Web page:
High-efficiency strontium thiogallate based green phosphor for lighting and display

Ghosh, Anindita
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Sawyer, Shayla Maya Louise
Bhat, Ishwara B.
Dutta, Partha S.
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Electrical engineering
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Humans perceive color with the help of photosensitive tissues found at the back of their eyes. The rod and cone cells present in the human retina act as photoreceptors that detect the incoming light and transmit signals to the brain with the assistance of optical nerves. Typically, under photopic vision, the human eye has maximum sensitivity for visible light, corresponding to the greenish-yellow region of the visible spectra. Phosphor plays an indispensable role in modern-day lighting applications and a coating of phosphor can be found in almost all modern fluorescent and solid-state lighting devices. Furthermore, it is very difficult to achieve high efficiency direct green emission from LED’s, a challenge often referred to as the “Green Gap” by the industry; consequently, synthesizing efficient green-emitting phosphors is crucial for the lighting industry. Inspired and motivated by the above facts, the primary objective of my research is to synthesize a phosphor that would generate an intense green emission upon blue or ultraviolet (UV) excitation. The Europium (Eu2+) doped Strontium Thiogallate (SrGa2S4) phosphor (SrGa2S4:Eu2+) is a well-known high luminescence efficiency phosphor that emits green light in the 530-550 nm range when excited by blue or ultraviolet light in the 200-450 nm range. However, the biggest challenge with this material is its rapid luminescence degradation when left under ambient condition for several weeks. This limits the use of this phosphor for LED and display devices. Coating the surface with protective barrier layers has been used to provide better stability. However, they are not adequate for shelf-life of 20-25 years which is necessary for lighting and display applications. The origin of the luminescence degradation can be traced to the presence of multiphase crystallites in the synthesized powder using the traditional solid-state growth method. The multiphase crystallites consist of compositions that have poor luminescence efficiency and high reactivity with oxygen. In this research, a new synthesis process has been developed to reduce or eliminate the unwanted low-efficiency phases from the phosphor powder matrix. Followed by the solid-state synthesis, a high-temperature flux crystal growth was used. Phosphors generated using the high-temperature flux growth step exhibit enhancement in luminescence efficiency by 100-150% compared to the solid-state synthesized phosphors. In addition, luminescence degradation has been found to be significantly reduced. Phosphors left under ambient conditions for months showed minimal change in luminescence efficiency. An intense green luminescence with an emission peak at 535 nm was found in the synthesized phosphors indicating that the primary phase of the phosphor composition was unaltered by the flux growth step. An additional benefit of the process used in this research is the elimination of hazardous Hydrogen Sulfide gas that is being used in the industry for synthesizing these phosphors. The synthesis process used in this research is based on solid-state starting materials. Future research efforts are necessary to optimize the flux growth temperature and crystal growth rate (growth duration) to study the trade-off between crystal phases and luminescence efficiency and degradation (shelf-life) of this compound. The effect of higher flux growth temperature on the decomposition of the high-efficiency thiogallate phase needs to be researched and understood.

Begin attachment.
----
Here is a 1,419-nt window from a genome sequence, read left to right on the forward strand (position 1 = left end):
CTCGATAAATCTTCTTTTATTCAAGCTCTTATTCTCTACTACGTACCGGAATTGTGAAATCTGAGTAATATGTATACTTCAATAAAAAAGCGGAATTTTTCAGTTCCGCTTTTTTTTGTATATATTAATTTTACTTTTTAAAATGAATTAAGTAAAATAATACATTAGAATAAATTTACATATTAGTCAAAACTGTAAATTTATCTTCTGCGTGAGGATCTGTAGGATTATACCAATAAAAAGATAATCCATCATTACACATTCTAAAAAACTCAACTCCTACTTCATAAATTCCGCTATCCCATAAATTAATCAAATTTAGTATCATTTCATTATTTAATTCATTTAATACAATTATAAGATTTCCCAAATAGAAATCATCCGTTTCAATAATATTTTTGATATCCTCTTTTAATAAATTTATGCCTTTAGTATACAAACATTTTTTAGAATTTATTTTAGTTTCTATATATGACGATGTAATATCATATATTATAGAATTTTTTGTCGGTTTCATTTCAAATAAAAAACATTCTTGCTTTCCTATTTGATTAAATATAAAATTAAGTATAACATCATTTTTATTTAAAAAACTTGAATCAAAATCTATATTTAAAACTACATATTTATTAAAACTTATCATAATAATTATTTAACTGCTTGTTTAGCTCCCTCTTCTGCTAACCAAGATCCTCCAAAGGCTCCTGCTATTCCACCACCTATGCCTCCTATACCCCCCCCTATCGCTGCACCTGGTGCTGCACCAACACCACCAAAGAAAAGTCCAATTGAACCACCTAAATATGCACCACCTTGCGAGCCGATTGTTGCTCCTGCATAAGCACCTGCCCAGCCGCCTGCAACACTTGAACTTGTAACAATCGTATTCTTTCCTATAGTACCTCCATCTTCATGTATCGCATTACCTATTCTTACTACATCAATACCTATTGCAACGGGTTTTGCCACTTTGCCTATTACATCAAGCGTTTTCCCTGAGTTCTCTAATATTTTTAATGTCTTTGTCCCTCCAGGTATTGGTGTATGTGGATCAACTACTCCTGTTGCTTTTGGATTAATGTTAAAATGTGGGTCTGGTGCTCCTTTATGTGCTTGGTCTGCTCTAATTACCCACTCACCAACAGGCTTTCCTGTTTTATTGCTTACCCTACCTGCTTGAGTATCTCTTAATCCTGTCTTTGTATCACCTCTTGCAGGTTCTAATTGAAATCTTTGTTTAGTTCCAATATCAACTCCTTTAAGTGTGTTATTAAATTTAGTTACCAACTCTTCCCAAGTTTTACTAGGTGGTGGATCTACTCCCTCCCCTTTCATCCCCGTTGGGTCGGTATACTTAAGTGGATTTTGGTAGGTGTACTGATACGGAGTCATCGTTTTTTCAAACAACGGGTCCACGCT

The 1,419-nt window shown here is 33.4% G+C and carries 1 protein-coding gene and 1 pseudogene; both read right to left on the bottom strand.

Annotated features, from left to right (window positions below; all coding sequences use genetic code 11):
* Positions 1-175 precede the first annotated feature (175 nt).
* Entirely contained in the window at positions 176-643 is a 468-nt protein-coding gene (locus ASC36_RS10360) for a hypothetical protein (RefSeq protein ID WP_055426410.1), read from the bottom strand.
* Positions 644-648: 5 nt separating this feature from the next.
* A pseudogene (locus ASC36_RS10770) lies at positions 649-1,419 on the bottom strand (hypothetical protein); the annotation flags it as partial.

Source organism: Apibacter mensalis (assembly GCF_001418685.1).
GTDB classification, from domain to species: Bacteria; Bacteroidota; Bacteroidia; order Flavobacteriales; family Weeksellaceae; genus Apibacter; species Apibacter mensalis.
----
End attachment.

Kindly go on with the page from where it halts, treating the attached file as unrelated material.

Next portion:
May 2022
School of Engineering
Dept. of Electrical, Computer, and Systems Engineering
Rensselaer Polytechnic Institute, Troy, NY
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